Robin Carhart-Harris Ph.D.
Robin Carhart-Harris moved to Imperial College London in 2008 after obtaining a PhD in Psychopharmacology from the University of Bristol, focused on the serotonin system, and an MA in Psychoanalysis from Brunel University, 2005. Robin has designed human brain imaging studies with LSD, psilocybin, MDMA and DMT, a clinical trial of psilocybin for treatment-resistant depression, a double-blind randomized controlled trial comparing psilocybin with the SSRI, escitalopram, for depression, published in the New England Journal of Medicine, and a multimodal imaging study in first time users of psilocybin. Robin has published over 105 scientific papers. He founded the Centre for Psychedelic Research at Imperial College London in April 2019, the first of its kind in the world. In 2021, he was listed in TIME magazine’s ‘100 Next’, a list of 100 rising stars shaping the future. From July 1st 2021, he will move to University of California, San Francisco, becoming the Ralph Metzner Distinguished Professor in Neurology and Psychiatry. At UCSF, Robin will serve as Director of the new Psychedelics Division within the translational neuroscience Centre, Neuroscape.
Head of Centre for Psychedelic Research
Imperial College London
Matthew W. Johnson Ph.D.
Matthew W. Johnson, Ph.D., is The Susan Hill Ward Endowed Professor of Psychedelics and Consciousness Research at Johns Hopkins. Working with psychedelics for 17 years, he is one of the world’s most widely published experts on psychedelics. Matt published psychedelic safety guidelines in 2008, helping to resurrect psychedelic research. He developed the first research on psychedelic treatment of tobacco addiction and published initial results in 2014, and with colleagues he conducted the largest study of psilocybin in cancer distress (2016). His 2018 psilocybin review recommended Schedule IV upon medical approval. Matt also conducts behavioral economic research on addiction and sexual risk. He’s been Interviewed by Anderson Cooper on 60 Minutes, the New York Times, the Washington Post, the Wall Street Journal, the BBC and was featured in Michael Pollan’s book How to Change Your Mind.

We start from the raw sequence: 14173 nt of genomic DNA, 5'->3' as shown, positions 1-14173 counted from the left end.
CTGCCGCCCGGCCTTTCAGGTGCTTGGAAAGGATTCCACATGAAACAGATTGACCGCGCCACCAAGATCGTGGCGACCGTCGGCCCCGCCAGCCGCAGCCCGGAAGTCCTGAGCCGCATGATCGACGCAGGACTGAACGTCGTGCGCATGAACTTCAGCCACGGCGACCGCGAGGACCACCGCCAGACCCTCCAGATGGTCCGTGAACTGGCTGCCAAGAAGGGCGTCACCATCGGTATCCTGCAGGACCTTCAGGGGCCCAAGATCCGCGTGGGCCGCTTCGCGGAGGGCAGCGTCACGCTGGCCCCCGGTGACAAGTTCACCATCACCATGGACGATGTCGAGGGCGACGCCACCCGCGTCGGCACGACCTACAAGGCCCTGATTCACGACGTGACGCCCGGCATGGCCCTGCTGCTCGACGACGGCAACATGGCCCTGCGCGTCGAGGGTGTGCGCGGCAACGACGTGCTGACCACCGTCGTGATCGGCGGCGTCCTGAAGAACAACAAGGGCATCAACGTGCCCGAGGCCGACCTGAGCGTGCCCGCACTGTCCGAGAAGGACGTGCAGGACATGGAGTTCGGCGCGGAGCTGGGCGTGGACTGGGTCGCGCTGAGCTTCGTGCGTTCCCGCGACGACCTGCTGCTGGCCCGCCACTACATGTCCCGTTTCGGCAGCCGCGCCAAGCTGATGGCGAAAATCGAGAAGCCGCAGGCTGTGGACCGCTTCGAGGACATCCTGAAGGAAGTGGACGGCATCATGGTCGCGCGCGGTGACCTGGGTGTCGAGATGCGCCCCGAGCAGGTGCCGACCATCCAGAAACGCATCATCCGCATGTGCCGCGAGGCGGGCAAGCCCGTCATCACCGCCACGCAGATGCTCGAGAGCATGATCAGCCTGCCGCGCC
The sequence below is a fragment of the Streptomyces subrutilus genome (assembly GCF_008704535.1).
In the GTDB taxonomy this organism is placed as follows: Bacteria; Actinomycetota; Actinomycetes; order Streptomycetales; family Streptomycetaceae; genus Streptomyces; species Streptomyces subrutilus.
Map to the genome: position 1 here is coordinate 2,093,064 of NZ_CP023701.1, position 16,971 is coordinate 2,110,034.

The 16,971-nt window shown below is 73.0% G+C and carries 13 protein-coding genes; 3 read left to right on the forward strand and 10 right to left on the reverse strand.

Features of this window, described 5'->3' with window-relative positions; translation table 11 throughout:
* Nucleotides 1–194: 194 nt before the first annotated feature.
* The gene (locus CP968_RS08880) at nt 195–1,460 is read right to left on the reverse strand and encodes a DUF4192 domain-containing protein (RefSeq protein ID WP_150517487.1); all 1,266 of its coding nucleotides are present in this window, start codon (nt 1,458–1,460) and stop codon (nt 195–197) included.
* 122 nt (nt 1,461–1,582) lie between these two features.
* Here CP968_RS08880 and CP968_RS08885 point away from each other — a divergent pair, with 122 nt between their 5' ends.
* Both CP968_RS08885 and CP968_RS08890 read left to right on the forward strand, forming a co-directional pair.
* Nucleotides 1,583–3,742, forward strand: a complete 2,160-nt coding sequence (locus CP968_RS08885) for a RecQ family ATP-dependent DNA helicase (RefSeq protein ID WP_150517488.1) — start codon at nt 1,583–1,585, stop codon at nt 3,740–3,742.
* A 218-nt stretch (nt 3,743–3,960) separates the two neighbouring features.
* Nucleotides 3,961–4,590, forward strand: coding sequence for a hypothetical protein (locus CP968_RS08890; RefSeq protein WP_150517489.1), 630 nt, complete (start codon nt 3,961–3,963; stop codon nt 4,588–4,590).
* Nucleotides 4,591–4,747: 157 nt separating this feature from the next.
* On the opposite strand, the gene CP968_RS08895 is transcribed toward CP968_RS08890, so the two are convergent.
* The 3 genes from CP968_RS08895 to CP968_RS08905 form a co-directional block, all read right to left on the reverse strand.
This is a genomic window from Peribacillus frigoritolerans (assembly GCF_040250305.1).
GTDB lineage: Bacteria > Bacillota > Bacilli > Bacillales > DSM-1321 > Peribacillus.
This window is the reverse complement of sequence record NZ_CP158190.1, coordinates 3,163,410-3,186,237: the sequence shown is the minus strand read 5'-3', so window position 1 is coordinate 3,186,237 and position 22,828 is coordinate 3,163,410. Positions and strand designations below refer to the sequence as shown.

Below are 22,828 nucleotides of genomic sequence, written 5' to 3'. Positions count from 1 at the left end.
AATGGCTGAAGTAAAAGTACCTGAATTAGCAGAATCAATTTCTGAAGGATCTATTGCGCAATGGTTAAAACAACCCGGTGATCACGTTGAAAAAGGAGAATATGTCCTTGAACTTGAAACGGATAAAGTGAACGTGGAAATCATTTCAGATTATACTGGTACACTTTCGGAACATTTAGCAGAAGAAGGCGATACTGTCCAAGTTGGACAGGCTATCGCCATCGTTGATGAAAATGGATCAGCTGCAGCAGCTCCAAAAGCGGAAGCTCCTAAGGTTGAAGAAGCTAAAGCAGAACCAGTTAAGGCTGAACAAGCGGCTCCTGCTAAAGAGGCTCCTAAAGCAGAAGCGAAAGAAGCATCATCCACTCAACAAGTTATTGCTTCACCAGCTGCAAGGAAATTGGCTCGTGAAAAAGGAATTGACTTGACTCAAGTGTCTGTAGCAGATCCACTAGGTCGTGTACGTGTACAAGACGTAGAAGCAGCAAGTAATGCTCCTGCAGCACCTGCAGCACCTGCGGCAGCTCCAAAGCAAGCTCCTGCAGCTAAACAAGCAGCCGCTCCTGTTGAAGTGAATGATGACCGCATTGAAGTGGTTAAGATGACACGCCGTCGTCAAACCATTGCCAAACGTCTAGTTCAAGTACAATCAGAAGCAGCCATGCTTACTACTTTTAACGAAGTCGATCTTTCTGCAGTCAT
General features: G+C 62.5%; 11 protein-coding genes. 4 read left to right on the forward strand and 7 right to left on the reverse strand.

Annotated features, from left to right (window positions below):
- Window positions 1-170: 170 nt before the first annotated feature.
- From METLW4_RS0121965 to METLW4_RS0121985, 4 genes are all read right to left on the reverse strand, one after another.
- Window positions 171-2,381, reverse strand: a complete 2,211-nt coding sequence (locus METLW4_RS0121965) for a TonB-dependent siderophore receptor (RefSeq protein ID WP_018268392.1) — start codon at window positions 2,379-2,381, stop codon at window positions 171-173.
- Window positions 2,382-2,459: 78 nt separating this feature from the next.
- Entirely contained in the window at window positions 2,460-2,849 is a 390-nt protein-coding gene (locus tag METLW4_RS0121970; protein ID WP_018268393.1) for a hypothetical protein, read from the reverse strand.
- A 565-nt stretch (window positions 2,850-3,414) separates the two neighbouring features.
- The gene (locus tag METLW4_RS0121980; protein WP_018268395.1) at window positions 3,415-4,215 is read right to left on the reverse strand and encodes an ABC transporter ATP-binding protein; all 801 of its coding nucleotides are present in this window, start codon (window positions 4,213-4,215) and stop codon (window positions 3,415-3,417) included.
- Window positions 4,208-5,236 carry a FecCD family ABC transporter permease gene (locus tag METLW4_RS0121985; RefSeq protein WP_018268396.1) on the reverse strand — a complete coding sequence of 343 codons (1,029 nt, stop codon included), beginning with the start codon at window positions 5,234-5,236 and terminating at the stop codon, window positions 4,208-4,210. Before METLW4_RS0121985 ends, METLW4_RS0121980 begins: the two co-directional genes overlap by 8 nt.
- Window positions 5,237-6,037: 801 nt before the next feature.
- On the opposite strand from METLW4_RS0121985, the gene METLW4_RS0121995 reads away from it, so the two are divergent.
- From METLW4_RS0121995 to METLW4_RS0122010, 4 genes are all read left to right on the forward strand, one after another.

Professor of Psychiatry and Behavioral Sciences
Johns Hopkins University School of Medicine
Rachel Yehuda Ph.D.
Rachel Yehuda, Ph.D. is the Director of the Center for the Study of Psychedelic Psychotherapy and Trauma, Director for the Traumatic Stress Studies Division, Vice Chair for Veterans Affairs for the Psychiatry Department and a Professor of Psychiatry and Neuroscience at the Icahn School of Medicine at Mount Sinai. She is also the Director of Mental Health at the Bronx Veterans Affairs Medical Center. Throughout her career her research has focused on the study of the enduring effects of trauma exposure, particularly PTSD, as well as associations between biological and psychological measures. In 1992 she founded the Specialized Clinical Program for Holocaust Survivors and their families, and spearheaded work on intergenerational trauma and epigenetic transmission. In addition to her scientific accomplishments in the area of trauma and PTSD, Dr. Yehuda teaches pastoral counseling at the Yeshivat Chovevei Torah Rabbinical School, and co-authored a volume entitled “A Guide to Jewish Pastoral Counseling” with Dr. Michelle Friedman.